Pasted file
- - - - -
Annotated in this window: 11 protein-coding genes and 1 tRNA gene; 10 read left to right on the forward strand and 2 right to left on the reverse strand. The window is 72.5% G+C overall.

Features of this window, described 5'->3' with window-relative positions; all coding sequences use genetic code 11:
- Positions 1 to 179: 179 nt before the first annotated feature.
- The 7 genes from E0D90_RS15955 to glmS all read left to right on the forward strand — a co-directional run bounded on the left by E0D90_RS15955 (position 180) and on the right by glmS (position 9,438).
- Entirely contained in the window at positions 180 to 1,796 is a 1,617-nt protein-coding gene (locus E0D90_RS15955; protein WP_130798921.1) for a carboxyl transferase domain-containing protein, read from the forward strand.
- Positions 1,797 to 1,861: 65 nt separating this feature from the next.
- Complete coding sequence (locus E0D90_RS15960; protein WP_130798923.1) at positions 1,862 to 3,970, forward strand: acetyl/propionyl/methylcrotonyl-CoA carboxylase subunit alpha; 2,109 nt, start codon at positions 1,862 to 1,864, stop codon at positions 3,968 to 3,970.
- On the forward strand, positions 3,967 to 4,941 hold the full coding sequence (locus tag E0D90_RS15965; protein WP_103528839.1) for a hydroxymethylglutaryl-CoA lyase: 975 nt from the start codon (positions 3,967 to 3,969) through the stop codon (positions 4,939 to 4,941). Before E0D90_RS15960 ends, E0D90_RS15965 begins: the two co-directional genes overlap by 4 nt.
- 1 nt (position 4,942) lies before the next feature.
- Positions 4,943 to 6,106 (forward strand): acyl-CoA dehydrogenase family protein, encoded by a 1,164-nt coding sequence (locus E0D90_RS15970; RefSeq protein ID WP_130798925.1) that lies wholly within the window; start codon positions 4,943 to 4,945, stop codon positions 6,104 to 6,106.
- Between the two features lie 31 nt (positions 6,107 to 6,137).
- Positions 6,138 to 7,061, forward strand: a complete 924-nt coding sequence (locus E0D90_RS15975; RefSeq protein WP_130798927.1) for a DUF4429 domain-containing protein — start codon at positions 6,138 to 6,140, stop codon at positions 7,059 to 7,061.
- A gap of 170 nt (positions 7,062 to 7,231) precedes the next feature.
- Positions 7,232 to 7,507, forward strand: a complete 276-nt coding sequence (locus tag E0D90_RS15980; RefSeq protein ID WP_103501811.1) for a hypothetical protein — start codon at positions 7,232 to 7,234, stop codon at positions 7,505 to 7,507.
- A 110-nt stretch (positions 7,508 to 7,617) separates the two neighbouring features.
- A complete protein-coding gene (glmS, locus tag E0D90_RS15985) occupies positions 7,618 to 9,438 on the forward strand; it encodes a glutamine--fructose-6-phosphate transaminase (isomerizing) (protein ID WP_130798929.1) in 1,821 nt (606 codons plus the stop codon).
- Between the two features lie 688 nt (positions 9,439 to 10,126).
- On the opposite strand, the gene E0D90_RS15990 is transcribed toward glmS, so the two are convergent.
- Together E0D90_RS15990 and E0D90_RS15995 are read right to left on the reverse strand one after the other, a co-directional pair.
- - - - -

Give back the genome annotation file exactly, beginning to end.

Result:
Annotated in this window: 11 protein-coding genes and 1 tRNA gene; 10 read left to right on the forward strand and 2 right to left on the reverse strand. The window is 72.5% G+C overall.

Features of this window, described 5'->3' with window-relative positions; all coding sequences use genetic code 11:
- Positions 1 to 179: 179 nt before the first annotated feature.
- The 7 genes from E0D90_RS15955 to glmS all read left to right on the forward strand — a co-directional run bounded on the left by E0D90_RS15955 (position 180) and on the right by glmS (position 9,438).
- Entirely contained in the window at positions 180 to 1,796 is a 1,617-nt protein-coding gene (locus E0D90_RS15955; protein WP_130798921.1) for a carboxyl transferase domain-containing protein, read from the forward strand.
- Positions 1,797 to 1,861: 65 nt separating this feature from the next.
- Complete coding sequence (locus E0D90_RS15960; protein WP_130798923.1) at positions 1,862 to 3,970, forward strand: acetyl/propionyl/methylcrotonyl-CoA carboxylase subunit alpha; 2,109 nt, start codon at positions 1,862 to 1,864, stop codon at positions 3,968 to 3,970.
- On the forward strand, positions 3,967 to 4,941 hold the full coding sequence (locus tag E0D90_RS15965; protein WP_103528839.1) for a hydroxymethylglutaryl-CoA lyase: 975 nt from the start codon (positions 3,967 to 3,969) through the stop codon (positions 4,939 to 4,941). Before E0D90_RS15960 ends, E0D90_RS15965 begins: the two co-directional genes overlap by 4 nt.
- 1 nt (position 4,942) lies before the next feature.
- Positions 4,943 to 6,106 (forward strand): acyl-CoA dehydrogenase family protein, encoded by a 1,164-nt coding sequence (locus E0D90_RS15970; RefSeq protein ID WP_130798925.1) that lies wholly within the window; start codon positions 4,943 to 4,945, stop codon positions 6,104 to 6,106.
- Between the two features lie 31 nt (positions 6,107 to 6,137).
- Positions 6,138 to 7,061, forward strand: a complete 924-nt coding sequence (locus E0D90_RS15975; RefSeq protein WP_130798927.1) for a DUF4429 domain-containing protein — start codon at positions 6,138 to 6,140, stop codon at positions 7,059 to 7,061.
- A gap of 170 nt (positions 7,062 to 7,231) precedes the next feature.
- Positions 7,232 to 7,507, forward strand: a complete 276-nt coding sequence (locus tag E0D90_RS15980; RefSeq protein ID WP_103501811.1) for a hypothetical protein — start codon at positions 7,232 to 7,234, stop codon at positions 7,505 to 7,507.
- A 110-nt stretch (positions 7,508 to 7,617) separates the two neighbouring features.
- A complete protein-coding gene (glmS, locus tag E0D90_RS15985) occupies positions 7,618 to 9,438 on the forward strand; it encodes a glutamine--fructose-6-phosphate transaminase (isomerizing) (protein ID WP_130798929.1) in 1,821 nt (606 codons plus the stop codon).
- Between the two features lie 688 nt (positions 9,439 to 10,126).
- On the opposite strand, the gene E0D90_RS15990 is transcribed toward glmS, so the two are convergent.
- Together E0D90_RS15990 and E0D90_RS15995 are read right to left on the reverse strand one after the other, a co-directional pair.